Higher Risk Due to Health Conditions

COVID-19 Vaccination among People Living with HIV: Immunogenicity, Effectiveness, and Safety

Aslam Anis, University of British Columbia

COVID-19 may pose a greater risk to people living with HIV. This study is following 400 people living with HIV in Montreal, Ottawa, Toronto, and Vancouver to determine their COVID-19 immune responses. Researchers are also doing a population-based analysis of provincial public health to look at vaccine effectiveness in people living with HIV.
Research summary

Safety immUnogenicity of Covid-19 vaCcines in systEmic immunE mediated inflammatory Diseases (SUCCEED)

Sasha Bernatsky, Research Institute of the McGill University Health Centre (RI-MUHC)

This study is following more than 2,000 patients with various autoimmune inflammatory diseases (IMIDs) to determine their immune response to the COVID-19 vaccine. Researchers will provide patient groups, healthcare providers, and policy makers important information on immune response, safety and disease activity following vaccination in people living with IMIDs.
Research summary

A prospective multi-site observational study of SARS-CoV-2 vaccination immunogenicity in patients with hematologic malignancies

C. Arianne Buchan, Ottawa Hospital Research Institute

Individuals with blood cancers such as lymphoma, myeloma, and leukemia have weakened immune systems because of their disease and the treatments they receive. This Canada-wide study is looking at COVID-19 vaccine response and safety in people with blood cancers including those who have received stem cell transplants.
Research summary

Immune response after COVID-19 vaccination during maintenance therapy in immune-mediated inflammatory diseases: an observational cohort study (IMPACT)

Vinod Chandran, University Health Network

Currently, the efficacy of COVID-19 vaccines in patients with immune-mediated inflammatory diseases (IMID) is not known as they were excluded from the clinical trials. This study aims to determine whether IMID patients treated with immunosuppressive medications still generate a protective immune response to the original SARS-CoV-2 and new variants after COVID-19 vaccination.
Research summary

COVID-19 Vaccine Immunogenicity and Safety in Immunodeficient patients

Juthaporn Cowan, Ottawa Hospital Research Institute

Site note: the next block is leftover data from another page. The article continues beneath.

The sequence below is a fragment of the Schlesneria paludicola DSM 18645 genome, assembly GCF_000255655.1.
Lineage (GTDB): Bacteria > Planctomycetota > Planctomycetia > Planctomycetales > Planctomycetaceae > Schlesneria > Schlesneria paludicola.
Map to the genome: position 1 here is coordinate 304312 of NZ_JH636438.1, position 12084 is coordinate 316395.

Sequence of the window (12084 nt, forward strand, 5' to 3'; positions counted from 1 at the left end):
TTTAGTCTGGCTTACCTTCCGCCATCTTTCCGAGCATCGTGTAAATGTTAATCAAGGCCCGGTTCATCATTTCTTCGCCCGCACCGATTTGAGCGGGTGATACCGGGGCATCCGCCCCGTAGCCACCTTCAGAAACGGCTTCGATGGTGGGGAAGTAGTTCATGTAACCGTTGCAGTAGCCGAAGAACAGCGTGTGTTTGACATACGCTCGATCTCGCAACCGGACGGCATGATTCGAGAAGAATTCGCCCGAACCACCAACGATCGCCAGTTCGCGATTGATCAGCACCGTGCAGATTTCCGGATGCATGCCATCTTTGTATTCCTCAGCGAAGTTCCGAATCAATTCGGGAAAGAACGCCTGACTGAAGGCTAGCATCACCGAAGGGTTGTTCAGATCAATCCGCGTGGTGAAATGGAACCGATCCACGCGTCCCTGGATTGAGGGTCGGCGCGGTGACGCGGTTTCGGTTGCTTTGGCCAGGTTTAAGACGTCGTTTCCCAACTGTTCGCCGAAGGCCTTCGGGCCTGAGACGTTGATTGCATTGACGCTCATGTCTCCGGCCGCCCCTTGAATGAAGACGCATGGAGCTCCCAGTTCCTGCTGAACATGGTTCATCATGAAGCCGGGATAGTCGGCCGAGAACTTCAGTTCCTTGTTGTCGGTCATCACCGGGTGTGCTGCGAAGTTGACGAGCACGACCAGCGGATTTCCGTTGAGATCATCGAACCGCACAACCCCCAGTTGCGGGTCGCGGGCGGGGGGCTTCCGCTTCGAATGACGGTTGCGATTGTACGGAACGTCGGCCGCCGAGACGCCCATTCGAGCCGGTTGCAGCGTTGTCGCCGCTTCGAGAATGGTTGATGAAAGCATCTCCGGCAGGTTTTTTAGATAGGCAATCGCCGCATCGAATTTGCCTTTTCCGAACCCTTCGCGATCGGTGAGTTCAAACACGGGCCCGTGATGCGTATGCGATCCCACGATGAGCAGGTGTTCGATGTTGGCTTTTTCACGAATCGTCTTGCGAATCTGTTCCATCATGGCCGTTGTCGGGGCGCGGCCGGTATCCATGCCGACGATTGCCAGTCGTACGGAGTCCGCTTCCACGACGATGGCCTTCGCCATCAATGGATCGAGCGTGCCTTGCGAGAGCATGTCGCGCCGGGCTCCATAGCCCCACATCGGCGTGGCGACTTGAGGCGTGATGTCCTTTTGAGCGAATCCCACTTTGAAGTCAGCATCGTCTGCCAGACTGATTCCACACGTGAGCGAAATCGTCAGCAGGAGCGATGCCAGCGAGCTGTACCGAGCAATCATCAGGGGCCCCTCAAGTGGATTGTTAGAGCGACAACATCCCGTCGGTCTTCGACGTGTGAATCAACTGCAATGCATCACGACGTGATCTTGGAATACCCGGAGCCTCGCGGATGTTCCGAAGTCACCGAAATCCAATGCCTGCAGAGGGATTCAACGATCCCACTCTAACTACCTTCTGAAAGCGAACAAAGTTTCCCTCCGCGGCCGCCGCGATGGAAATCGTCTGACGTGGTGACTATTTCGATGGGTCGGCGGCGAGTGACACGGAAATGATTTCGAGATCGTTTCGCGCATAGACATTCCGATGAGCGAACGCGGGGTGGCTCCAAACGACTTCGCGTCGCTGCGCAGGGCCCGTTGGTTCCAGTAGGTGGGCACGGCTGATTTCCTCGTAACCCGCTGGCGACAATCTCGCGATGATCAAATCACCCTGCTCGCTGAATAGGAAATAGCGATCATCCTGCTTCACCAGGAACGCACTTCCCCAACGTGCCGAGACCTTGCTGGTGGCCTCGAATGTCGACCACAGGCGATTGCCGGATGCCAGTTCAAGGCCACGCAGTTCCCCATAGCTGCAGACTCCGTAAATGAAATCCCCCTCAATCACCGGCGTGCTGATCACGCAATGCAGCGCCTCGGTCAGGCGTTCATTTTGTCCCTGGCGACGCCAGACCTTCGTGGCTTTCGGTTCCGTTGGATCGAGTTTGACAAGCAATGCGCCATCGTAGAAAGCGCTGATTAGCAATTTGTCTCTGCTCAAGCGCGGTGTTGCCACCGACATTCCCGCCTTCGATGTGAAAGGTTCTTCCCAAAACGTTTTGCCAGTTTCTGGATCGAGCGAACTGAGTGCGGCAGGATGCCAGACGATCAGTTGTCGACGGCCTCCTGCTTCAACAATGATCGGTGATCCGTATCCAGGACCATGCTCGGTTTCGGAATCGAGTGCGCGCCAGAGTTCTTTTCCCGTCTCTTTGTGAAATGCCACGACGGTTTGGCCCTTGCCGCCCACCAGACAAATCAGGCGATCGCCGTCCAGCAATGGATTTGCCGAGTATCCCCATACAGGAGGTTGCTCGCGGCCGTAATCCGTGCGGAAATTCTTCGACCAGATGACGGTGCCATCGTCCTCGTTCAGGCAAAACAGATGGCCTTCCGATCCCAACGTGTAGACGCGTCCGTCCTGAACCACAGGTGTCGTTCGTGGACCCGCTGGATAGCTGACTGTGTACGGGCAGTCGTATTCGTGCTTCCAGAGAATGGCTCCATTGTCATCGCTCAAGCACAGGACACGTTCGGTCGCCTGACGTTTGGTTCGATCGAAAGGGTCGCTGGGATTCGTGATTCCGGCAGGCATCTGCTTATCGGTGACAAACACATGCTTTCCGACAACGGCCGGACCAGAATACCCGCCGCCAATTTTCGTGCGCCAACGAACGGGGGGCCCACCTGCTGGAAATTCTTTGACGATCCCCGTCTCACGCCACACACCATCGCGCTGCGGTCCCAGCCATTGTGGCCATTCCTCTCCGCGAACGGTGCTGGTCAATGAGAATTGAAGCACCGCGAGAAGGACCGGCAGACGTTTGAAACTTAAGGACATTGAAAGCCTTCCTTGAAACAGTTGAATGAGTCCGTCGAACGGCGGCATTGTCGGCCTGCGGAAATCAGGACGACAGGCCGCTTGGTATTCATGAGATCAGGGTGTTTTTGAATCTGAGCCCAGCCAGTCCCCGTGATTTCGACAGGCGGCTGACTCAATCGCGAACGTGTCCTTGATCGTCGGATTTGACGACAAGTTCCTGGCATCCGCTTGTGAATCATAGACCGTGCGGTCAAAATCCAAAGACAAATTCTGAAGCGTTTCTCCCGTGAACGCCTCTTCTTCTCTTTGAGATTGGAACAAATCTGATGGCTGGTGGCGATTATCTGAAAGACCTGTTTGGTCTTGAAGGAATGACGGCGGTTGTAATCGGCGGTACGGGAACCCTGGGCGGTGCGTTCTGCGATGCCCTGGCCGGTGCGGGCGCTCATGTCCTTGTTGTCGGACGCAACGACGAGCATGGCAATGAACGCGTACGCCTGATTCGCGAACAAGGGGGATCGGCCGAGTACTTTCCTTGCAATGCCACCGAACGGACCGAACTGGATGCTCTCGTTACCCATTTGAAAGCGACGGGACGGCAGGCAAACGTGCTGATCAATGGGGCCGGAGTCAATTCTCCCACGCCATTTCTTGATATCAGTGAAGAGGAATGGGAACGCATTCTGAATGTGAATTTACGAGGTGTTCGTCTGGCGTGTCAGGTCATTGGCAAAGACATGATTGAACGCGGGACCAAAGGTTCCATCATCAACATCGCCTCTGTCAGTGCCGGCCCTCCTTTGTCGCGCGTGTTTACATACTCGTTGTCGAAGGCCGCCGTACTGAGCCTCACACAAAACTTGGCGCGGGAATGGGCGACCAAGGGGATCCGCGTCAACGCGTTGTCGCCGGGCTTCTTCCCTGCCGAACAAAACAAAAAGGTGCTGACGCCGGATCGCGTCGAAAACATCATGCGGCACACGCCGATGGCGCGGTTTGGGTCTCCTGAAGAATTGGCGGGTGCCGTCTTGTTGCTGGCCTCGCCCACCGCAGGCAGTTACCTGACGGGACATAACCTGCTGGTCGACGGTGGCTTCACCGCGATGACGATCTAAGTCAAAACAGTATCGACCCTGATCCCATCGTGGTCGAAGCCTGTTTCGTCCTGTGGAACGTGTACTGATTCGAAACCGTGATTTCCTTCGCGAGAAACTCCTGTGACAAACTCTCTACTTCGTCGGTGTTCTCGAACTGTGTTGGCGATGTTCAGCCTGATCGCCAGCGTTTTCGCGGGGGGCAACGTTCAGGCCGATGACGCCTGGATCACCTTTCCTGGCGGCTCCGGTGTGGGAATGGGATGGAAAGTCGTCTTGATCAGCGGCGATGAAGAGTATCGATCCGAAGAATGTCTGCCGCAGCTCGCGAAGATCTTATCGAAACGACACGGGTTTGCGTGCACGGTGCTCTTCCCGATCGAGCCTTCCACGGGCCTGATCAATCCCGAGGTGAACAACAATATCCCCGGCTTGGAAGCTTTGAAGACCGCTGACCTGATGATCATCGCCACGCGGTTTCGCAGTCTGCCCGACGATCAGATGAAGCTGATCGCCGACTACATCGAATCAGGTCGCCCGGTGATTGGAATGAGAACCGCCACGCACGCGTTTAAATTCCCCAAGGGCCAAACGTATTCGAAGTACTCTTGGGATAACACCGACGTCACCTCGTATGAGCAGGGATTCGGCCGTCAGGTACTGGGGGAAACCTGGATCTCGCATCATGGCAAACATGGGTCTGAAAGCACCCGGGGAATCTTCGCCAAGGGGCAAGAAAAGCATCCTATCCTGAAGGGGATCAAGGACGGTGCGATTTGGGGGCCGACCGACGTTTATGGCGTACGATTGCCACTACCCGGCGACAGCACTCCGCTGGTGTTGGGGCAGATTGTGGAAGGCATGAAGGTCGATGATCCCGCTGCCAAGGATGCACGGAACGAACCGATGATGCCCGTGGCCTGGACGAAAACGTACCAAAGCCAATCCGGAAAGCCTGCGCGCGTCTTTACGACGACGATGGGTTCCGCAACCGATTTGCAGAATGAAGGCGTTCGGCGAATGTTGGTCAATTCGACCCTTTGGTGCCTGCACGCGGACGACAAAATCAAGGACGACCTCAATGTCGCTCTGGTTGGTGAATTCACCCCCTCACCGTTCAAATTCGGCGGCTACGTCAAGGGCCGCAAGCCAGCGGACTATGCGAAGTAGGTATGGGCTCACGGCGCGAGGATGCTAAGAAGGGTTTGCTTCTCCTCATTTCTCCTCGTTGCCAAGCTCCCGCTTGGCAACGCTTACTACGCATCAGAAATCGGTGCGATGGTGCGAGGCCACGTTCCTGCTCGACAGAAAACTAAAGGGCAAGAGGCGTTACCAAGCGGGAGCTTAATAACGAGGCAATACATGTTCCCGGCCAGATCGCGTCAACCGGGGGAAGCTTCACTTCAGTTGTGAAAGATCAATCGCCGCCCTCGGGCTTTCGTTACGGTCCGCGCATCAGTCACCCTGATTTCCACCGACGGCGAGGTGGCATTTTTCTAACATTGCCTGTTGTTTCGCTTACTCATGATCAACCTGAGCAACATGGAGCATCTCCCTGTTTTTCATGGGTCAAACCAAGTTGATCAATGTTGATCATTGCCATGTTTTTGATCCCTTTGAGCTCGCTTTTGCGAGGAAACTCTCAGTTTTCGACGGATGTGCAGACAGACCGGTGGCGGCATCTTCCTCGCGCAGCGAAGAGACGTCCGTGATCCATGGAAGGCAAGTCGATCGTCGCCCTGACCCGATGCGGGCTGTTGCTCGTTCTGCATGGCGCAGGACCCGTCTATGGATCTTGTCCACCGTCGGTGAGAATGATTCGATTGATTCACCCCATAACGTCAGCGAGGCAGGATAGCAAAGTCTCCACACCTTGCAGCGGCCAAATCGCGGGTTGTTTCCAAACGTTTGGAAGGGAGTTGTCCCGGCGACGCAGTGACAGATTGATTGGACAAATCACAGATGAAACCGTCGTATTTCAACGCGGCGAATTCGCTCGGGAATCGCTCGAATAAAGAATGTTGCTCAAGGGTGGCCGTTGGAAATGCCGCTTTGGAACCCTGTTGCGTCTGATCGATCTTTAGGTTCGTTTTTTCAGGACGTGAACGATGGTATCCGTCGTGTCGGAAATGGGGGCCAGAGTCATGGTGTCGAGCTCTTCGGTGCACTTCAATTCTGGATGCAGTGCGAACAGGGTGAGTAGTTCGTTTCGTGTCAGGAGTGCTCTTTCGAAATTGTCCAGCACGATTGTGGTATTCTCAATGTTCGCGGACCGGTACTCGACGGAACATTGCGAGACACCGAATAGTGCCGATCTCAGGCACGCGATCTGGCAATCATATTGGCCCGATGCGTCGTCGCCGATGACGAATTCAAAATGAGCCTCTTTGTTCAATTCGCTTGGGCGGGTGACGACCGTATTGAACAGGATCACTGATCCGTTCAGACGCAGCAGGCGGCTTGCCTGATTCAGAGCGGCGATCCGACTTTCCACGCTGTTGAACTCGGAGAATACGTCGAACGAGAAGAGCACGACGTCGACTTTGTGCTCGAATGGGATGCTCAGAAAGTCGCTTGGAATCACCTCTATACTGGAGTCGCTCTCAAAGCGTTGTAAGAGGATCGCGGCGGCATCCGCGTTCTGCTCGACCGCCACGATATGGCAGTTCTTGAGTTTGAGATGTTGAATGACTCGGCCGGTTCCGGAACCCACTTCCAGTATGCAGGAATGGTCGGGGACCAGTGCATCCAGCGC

People with low immune systems were not included in the clinical trials for COVID-19 vaccines so it’s not known how they respond to the vaccines. Researchers in six provinces are following participants who have inborn error of immunity or certain medication-induced immunodeficiency to evaluate their immune response to COVID vaccines and assess vaccine safety.
Research summary

Prospective Evaluation of COVID-19 Vaccine in Transplant Recipients (PREVenT-COVID): A National Strategy

Deepali Kumar, University Health Network

This study is following 600 transplant recipients from several high-volume transplant centres in Canada over one year to test the safety and effectiveness of COVID-19 vaccines in this immunosuppressed population. To assess long-term safety, researchers are developing a national safety surveillance system of COVID-19 vaccination amongst transplant recipients through the CANVAS network.
Research summary Results

Determining the safety and effectiveness of COVID-19 vaccination in the chronic kidney disease population

Matthew Oliver and Michelle Hladunewich, Sunnybrook Research Institute

Chronic kidney disease (CKD) patients are highly susceptible to infections, and COVID-19 infections in this group have lead to frequent hospitalizations and higher mortality rates. Among other things, this study is measuring the antibody response to COVID-19 vaccination in 4,000 CKD patients and determining how long the response lasts. Researchers will also review the vaccines’ safety in CKD patients.
Research summary Results

Vaccines in a Time of Dual Pandemic: COVID-19 Vaccine in People with HIV

Mario Ostrowski, University of Toronto

People with HIV infection (PWH) aged 55 and older who are on combined anti-retroviral therapy (cART) have greater immunity problems because of the effects of both HIV and aging on their immune systems. This study is investigating whether PWH 55 years and older receiving COVID-19 vaccines develop levels of immunity comparable to people without HIV infection.
Research summary Results

See our other funded research studies

See our other funded research studies